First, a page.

#Huddledown in Eastbourne
Date: 7 August 2017
Emma reports back after attending Eastbourne’s first Creative Digital Technology mini conference
By Emma Pearce, Marketing Consultant, Pearce Marketing
(as published in Platinum Business Magazine)
I was intrigued when I received an invitation to Huddle in my email inbox. It turned out to be a Creative Digital Technology mini conference featuring three interesting sounding speakers as well as a bit of networking – but it was happening in Eastbourne. Yes, Eastbourne, rather than the rather more well established creative industry centres of Brighton and Hastings.
As a digital marketer that works collaboratively with other creative and technical people and loves cloud technology, I was soon buying tickets for myself and a colleague. I’m glad we went – with about 70 other people it turned out.
Eastbourne has some great people working on all manner of creative projects locally, nationally and across the globe. Infact, co-organiser Stuart Lambert from Cohub in Eastbourne, quoted figures from Nesta that said how Eastbourne is in the top 47 creative clusters in the UK. The town has 2703 people from 969 businesses working in this sector. So that doesn’t include all the freelancers. It’s a high growth sector – with a high concentration on the South Coasts with Hastings and Brighton too.
Alex Read from Bamb, co-organiser of the event, said “The aim of Huddle is to create a meaningful and credible community of creative, digital and tech workers.”
Stuart, Alex and Rob Price from Deckchair Digital are aiming for Huddle to achieve a number of things:
- Build a platform that shows local opportunities, vacancies, a talent list for the area and publicises applicable news
- Host training and workshops, socials and conferences around the creative and tech sectors
- Enable more collaboration and awareness for who is around and what they can offer
- Lobby local authorities and bigger businesses to source locally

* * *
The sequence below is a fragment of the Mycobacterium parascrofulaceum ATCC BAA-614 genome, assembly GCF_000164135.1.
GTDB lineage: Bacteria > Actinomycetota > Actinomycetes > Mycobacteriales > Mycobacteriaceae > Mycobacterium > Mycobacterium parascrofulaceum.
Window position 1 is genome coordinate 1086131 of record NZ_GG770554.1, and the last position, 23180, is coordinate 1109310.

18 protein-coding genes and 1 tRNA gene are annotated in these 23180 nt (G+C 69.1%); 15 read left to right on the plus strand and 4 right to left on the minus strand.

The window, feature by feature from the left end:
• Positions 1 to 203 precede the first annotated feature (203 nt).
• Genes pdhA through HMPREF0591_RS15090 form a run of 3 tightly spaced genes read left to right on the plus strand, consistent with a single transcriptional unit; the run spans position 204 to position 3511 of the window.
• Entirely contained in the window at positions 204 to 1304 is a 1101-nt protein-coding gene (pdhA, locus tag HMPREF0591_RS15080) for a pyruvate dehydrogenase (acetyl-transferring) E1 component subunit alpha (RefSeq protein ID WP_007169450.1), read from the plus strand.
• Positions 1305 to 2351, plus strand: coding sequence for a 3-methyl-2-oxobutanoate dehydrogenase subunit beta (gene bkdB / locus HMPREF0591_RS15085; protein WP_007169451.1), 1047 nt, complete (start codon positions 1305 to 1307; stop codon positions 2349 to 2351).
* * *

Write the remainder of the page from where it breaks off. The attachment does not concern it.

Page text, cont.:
- Show the might of collective talent and grow the local economy
The first speaker of the night was Nicholas Raeburn from Sky Iris Productions and Vireal Media. He talked about passion projects and how they can work for you and your business. Once a year he tries to undertake a personal project with little or no budget. He decided to enter a film competition and without even knowing the result as yet, it has lead to him doing a piece of work for Elton John! He believes that you should ask yourself “what would you love to do?”. If you ever feel that you’re are losing your spark, then a passion project, where you do it for the love, will reignite your creativity.
The second speaker was Donna Comerford who wears many hats including Education Coordinator for Brighton Digital Festival and Advisory Board Member at Tec Hub Eastleigh. She demonstrated, with fantastic success stories, how we should all seize the opportunity to collaborate between education, arts and creative digital industry firms. With a skills shortage and children (and adults) having a lack of insight into what local jobs there are in creative, tech and digital sectors, we should all do more to help educate. She encouraged everyone to speak to local teachers about giving talks.
The final speaker was Ant Miller from Human Made who develop WordPress websites for enterprise scale companies like Greenpeace and TechCrunch. He talked about empathy being the key ingredient to successful relationships between people involved on collaborative projects. He said that anything complicated, interesting and new needs partners to deliver value. There is a correlation between partnership and innovation. How you deal with a situation when the proverbial hits the fan will come down to practical empathy. His amusing and entertaining talk went down well.